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BMC Med Genet. 2016 Oct 19;17(1):75.

Rapid detection of pathological mutations and deletions of the haemoglobin beta gene (HBB) by High Resolution Melting (HRM) analysis and Gene Ratio Analysis Copy Enumeration PCR (GRACE-PCR).

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Department of Pathology and Laboratory Medicine, Sheikh Khalifa Medical City, Abu Dhabi, United Arab Emirates.
Department of Pathology and Laboratory Medicine, Sheikh Khalifa Medical City, Abu Dhabi, United Arab Emirates.
Department of Applied Sciences, Faculty of Health and Applied Sciences, University of the West of England, Bristol, UK.



Inherited disorders of haemoglobin are the world's most common genetic diseases, resulting in significant morbidity and mortality. The large number of mutations associated with the haemoglobin beta gene (HBB) makes gene scanning by High Resolution Melting (HRM) PCR an attractive diagnostic approach. However, existing HRM-PCR assays are not able to detect all common point mutations and have only a very limited ability to detect larger gene rearrangements. The aim of the current study was to develop a HBB assay, which can be used as a screening test in highly heterogeneous populations, for detection of both point mutations and larger gene rearrangements.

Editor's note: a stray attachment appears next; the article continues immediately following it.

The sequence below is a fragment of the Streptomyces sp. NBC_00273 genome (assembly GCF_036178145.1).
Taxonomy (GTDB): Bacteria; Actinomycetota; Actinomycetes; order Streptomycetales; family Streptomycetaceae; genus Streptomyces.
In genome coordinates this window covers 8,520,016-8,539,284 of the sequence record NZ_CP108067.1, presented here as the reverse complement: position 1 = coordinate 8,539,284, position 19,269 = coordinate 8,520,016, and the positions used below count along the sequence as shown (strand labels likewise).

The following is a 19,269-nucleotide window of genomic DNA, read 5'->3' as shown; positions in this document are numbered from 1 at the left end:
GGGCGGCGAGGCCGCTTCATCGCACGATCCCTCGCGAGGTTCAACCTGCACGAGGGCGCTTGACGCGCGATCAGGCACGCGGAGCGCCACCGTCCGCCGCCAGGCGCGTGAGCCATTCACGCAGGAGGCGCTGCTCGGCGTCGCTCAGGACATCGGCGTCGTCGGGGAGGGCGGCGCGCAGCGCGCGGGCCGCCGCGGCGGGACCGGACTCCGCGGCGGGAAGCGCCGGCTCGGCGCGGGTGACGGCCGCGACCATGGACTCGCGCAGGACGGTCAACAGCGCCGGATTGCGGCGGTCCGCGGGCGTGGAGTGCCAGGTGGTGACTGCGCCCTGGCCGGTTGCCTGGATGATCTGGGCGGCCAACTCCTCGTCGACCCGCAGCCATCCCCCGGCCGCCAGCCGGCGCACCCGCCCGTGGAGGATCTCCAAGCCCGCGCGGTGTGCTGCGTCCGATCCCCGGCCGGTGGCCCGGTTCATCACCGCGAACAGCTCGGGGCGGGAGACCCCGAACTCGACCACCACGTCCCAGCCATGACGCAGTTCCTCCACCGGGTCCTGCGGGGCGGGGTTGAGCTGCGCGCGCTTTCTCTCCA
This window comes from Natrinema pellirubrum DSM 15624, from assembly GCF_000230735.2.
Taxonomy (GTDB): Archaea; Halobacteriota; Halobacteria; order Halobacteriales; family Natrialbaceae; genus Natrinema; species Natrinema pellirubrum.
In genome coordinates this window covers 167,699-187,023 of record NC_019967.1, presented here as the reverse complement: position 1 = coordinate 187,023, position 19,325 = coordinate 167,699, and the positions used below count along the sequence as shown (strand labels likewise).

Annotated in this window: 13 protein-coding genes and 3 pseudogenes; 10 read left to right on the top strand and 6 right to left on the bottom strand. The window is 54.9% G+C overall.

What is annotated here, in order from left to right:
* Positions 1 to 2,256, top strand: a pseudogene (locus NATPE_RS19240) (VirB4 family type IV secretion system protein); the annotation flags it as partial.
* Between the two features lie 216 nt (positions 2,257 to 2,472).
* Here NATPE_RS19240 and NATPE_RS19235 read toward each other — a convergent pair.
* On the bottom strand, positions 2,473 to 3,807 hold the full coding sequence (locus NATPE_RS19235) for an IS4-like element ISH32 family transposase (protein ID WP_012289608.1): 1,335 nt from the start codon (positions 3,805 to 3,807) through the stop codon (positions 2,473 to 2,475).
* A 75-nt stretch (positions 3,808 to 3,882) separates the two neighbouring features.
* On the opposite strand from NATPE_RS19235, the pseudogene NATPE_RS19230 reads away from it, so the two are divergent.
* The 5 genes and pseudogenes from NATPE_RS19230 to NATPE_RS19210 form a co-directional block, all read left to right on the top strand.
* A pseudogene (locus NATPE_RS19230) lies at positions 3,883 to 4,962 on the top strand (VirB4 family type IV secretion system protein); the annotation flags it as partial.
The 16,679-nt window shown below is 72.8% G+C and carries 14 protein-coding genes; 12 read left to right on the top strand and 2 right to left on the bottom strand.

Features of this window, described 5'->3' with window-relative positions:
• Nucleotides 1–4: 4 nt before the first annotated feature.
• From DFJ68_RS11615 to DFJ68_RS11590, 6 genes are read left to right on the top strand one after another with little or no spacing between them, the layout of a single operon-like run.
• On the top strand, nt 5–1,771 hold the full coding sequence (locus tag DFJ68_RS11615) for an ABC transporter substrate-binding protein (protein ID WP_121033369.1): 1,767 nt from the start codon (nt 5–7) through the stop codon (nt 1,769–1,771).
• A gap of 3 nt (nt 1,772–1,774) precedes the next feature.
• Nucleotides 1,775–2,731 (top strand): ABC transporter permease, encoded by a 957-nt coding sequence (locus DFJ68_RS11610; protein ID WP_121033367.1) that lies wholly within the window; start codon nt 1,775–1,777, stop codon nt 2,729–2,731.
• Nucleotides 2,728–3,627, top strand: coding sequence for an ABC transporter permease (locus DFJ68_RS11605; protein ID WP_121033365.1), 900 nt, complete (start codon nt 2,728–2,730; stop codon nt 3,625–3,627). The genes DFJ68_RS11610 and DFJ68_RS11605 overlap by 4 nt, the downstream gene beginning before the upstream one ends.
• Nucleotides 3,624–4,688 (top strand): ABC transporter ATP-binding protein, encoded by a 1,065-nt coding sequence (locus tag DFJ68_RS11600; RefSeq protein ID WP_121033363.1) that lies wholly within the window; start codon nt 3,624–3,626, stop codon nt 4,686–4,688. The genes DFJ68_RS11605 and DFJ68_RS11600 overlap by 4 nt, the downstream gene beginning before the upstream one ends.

The assay is based on a combination of conventional HRM-PCR and a novel Gene Ratio Analysis Copy Enumeration (GRACE) PCR method. HRM-PCR was extensively optimised, which included the use of an unlabelled probe and incorporation of universal bases into primers to prevent interference from common non-pathological polymorphisms. GRACE-PCR was employed to determine HBB gene copy numbers relative to a reference gene using melt curve analysis to detect rearrangements in the HBB gene. The performance of the assay was evaluated by analysing 410 samples.


A total of 44 distinct pathological genotypes were detected. In comparison with reference methods, the assay has a sensitivity of 100 % and a specificity of 98 %.


We have developed an assay that detects both point mutations and larger rearrangements of the HBB gene. This assay is quick, sensitive, specific and cost effective making it suitable as an initial screening test that can be used for highly heterogeneous cohorts.


Beta thalassaemia; Copy number determination; GRACE-PCR; Gene quantification; HRM

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